By Olusola Daniel
I have followed, with keen interest, the controversy surrounding the unaccounted federation account funds involving the Central Bank of Nigeria (CBN) and the Nigerian National Petroleum Corporation (NNPC). It will be recalled that the CBN Governor, Mallam Lamido Sanusi caused a stir when he raised an alarm in a letter to President Goodluck Jonathan that the NNPC failed to remit crude oil proceeds amounting to $49.8 billion into the Federation Account from January 2012 to July 2013.
However, when he was summoned before the Senate Committee on Finance in December to give insight into the letter he wrote on the controversial missing money, Sanusi recanted saying $12 billion, and not $49.8billion, was the amount discovered not to have been remitted to the account within the period. That was after a joint reconciliation committee, of which he was part, had resolved the figure to $10.8 billion. Now, the CBN Governor’s position has changed again. This time, he has put the figure at $20billion.
Between the vociferous rebuttals of the NNPC and the disturbing inconsistencies of the CBN, we find reassurance in the matured and empirical approach with which the Minister of Finance and Coordinating Minister of the Economy (CME), Dr Ngozi Okonjo-Iweala has handled the matter. Apart from having dealt with the issue at meetings of the Federation Account Allocation Committee (FAAC) long before the CBN Governor even raised the matter, it was the painstaking work of the Finance Ministry that reconciled the initial $49.8 billion mentioned by the CBN as unaccounted funds to the $10.8 billion which was accepted by all parties as the basis for further discussion.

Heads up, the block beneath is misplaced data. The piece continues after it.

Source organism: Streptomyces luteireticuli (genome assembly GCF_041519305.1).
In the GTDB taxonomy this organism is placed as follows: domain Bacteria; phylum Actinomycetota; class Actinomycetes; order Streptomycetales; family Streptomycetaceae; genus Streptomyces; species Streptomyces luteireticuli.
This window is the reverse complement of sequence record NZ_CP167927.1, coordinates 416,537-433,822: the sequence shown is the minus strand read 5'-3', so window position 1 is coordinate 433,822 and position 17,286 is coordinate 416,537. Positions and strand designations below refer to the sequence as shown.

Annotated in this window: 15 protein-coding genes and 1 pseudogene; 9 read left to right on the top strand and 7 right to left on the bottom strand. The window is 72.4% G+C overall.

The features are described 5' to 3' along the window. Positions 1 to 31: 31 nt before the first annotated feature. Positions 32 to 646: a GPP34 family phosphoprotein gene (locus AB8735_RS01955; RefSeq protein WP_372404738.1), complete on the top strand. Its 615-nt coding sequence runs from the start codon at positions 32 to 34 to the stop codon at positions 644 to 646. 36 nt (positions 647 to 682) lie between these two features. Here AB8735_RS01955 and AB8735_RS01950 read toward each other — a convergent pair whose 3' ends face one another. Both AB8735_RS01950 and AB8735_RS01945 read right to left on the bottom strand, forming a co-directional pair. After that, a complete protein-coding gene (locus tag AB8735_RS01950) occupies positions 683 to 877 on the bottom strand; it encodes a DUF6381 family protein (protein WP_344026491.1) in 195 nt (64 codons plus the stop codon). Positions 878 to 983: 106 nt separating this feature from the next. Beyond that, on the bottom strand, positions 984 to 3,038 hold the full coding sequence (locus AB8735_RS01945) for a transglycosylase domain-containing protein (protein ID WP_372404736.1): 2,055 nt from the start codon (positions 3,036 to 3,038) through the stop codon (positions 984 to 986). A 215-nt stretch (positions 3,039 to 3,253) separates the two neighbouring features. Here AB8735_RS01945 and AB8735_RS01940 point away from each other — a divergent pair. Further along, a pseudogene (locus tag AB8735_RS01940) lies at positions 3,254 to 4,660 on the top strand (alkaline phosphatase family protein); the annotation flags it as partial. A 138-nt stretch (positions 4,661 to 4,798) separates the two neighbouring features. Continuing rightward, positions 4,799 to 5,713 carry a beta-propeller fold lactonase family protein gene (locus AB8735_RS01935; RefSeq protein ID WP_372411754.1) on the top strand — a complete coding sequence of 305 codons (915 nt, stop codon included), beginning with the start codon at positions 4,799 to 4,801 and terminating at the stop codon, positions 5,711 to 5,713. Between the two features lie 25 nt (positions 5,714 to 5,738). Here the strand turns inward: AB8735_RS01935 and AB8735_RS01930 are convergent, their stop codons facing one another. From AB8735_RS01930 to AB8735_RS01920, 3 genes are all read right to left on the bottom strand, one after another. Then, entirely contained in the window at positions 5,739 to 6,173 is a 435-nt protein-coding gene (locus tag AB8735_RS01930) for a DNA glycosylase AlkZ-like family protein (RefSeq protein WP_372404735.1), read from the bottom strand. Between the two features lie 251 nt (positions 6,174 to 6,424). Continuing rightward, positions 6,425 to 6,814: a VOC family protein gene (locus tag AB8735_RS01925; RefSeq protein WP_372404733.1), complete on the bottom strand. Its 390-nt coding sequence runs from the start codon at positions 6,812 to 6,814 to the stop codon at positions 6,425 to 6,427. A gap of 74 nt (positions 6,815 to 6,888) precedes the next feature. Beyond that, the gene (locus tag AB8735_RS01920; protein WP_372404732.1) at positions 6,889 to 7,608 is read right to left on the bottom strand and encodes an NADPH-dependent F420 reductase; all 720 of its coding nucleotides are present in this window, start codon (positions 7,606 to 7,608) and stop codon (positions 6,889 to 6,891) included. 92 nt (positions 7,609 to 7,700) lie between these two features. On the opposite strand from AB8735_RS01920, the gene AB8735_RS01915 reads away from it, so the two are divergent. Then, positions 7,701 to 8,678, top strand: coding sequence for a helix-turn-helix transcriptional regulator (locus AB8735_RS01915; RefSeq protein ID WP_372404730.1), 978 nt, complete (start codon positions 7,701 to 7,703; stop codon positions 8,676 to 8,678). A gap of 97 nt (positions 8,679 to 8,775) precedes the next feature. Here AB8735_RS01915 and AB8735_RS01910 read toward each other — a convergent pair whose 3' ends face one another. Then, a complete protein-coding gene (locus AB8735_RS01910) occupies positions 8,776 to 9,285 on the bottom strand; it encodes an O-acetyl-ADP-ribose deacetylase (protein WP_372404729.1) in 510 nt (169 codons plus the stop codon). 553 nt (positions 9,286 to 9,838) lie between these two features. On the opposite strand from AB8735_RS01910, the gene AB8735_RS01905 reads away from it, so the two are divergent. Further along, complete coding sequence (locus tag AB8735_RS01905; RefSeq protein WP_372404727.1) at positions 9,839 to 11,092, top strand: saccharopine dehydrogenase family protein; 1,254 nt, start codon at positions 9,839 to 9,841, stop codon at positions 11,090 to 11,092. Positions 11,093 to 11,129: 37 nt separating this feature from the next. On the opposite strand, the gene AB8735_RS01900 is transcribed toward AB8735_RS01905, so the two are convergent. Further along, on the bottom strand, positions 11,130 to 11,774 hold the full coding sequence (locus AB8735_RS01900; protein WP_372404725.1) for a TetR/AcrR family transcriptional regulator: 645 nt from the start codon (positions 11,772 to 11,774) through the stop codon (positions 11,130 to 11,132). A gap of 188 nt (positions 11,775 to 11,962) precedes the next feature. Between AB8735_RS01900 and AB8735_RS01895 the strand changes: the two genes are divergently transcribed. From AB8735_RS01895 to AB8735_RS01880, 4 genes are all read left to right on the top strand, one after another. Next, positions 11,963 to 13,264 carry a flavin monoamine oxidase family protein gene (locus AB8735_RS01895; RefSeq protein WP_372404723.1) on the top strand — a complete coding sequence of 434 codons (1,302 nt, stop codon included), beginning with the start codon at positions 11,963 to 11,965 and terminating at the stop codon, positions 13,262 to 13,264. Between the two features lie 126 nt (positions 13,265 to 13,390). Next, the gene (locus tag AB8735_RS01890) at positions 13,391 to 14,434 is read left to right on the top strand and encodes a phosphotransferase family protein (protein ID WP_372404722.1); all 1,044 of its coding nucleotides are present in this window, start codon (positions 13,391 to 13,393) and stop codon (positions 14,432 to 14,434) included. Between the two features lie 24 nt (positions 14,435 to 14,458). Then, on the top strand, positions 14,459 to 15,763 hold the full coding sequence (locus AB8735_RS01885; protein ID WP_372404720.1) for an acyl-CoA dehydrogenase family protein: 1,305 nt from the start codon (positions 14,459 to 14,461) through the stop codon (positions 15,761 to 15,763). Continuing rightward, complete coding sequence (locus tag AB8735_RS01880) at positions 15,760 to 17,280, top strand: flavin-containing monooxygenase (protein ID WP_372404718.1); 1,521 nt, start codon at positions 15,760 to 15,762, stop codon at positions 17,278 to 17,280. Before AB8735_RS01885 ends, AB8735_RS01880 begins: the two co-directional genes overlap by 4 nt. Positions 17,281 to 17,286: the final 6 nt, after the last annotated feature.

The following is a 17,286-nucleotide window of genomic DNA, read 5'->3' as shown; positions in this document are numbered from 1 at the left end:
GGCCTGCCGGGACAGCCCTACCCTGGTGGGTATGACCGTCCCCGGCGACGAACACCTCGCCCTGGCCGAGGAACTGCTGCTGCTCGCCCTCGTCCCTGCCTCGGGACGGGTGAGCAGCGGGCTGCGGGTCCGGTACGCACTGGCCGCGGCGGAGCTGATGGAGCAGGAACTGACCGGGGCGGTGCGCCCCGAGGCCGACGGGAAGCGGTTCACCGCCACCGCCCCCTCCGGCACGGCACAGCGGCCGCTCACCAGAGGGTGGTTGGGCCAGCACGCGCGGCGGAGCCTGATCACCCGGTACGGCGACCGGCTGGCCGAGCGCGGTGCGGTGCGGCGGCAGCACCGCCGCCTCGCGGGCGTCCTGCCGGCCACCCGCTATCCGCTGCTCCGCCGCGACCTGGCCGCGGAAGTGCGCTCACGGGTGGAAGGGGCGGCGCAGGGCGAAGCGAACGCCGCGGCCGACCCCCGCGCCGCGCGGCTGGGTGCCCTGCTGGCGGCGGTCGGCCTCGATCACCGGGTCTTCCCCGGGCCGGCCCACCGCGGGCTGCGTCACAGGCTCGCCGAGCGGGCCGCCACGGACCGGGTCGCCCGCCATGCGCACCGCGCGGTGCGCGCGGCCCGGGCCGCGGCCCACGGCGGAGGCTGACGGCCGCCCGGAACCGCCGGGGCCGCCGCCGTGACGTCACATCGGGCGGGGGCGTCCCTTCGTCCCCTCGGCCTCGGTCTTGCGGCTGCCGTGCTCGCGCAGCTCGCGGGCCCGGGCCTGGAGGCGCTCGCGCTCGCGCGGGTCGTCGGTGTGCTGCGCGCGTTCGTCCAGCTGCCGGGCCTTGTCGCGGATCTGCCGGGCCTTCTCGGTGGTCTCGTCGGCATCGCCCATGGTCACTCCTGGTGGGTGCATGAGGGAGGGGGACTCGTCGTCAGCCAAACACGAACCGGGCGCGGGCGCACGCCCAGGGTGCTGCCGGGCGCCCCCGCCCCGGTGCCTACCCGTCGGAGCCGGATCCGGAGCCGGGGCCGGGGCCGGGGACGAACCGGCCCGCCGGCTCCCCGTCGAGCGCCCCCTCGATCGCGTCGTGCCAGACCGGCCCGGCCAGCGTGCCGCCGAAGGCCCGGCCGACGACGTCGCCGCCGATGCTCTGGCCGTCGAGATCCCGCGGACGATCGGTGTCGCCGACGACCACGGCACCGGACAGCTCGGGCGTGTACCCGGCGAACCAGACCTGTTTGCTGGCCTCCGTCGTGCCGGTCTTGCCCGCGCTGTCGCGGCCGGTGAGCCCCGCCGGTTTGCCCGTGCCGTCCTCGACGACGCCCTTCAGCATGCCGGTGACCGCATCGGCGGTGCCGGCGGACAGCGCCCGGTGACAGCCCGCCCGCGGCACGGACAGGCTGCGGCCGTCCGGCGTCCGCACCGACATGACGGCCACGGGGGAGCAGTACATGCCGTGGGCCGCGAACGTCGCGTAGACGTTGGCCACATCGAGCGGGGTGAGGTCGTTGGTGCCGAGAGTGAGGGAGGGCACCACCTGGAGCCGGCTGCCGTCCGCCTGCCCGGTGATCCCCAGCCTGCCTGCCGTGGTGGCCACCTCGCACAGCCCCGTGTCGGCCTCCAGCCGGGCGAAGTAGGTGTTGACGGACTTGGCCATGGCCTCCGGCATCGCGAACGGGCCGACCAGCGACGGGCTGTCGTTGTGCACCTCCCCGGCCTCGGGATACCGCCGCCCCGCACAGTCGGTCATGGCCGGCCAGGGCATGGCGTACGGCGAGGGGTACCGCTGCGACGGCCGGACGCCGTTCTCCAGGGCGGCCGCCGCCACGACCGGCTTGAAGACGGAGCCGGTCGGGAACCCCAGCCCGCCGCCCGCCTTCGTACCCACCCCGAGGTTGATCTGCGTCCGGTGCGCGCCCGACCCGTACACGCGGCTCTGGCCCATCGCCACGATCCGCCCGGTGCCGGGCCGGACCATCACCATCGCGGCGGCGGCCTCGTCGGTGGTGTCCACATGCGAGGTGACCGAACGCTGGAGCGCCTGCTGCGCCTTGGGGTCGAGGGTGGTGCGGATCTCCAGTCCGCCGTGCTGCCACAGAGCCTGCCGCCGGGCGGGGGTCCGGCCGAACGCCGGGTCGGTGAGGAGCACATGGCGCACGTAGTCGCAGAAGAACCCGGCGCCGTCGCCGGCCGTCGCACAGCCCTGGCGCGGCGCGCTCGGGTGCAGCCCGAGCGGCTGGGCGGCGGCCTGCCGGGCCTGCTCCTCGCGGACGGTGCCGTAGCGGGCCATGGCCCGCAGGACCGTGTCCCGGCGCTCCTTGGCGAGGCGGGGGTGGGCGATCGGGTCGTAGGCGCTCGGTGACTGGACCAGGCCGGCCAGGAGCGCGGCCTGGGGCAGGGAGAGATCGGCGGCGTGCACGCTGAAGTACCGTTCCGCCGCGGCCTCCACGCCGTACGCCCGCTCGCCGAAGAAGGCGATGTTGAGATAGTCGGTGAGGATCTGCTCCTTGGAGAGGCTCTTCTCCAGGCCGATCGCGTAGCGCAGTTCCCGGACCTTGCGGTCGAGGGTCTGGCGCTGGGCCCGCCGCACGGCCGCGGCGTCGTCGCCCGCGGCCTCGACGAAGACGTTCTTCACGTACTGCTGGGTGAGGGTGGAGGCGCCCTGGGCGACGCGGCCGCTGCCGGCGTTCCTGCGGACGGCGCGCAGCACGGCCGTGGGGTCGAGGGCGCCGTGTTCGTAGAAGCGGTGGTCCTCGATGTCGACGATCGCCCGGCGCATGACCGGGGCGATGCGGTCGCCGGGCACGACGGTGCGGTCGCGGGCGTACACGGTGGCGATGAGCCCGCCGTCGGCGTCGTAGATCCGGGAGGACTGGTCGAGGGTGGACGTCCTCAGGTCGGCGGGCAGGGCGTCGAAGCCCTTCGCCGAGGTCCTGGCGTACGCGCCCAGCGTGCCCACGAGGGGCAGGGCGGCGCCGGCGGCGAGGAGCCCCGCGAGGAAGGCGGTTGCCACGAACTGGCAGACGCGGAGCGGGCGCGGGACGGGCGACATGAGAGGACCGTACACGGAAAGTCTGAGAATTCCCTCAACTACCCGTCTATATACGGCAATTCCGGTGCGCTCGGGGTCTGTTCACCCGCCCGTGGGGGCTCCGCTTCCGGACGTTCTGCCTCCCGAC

Since the CBN and NNPC have continued to be at loggerheads, with the one insisting on $20 billion as funds yet to be accounted for, and the other vigorously asserting that it has accounted for virtually all the funds, aunty Ngozi has graciously recommended that the best way to get to the truth and reassure Nigerians who have been expressing strong opinions on the issue would be to set up an independent body that would do a forensic audit of all the documents and claims.
Evidently, this should provide Nigerians with a definitive verdict on the controversy. We would recall that a similar forensic audit was deployed to investigate subsidy claims and this produced good results and a better tighter process against fraud. With this firm stance on fairness, transparency and accountability maintained by the Finance Minister, we can rest assured that the reconciliation process will be completed with honesty and integrity, devoid of undue encumbrance from partisan interests.
Olusola Daniel is a political observer and advocate for community development. He writes from Lagos, Nigeria and tweets from @OlusDaniel.
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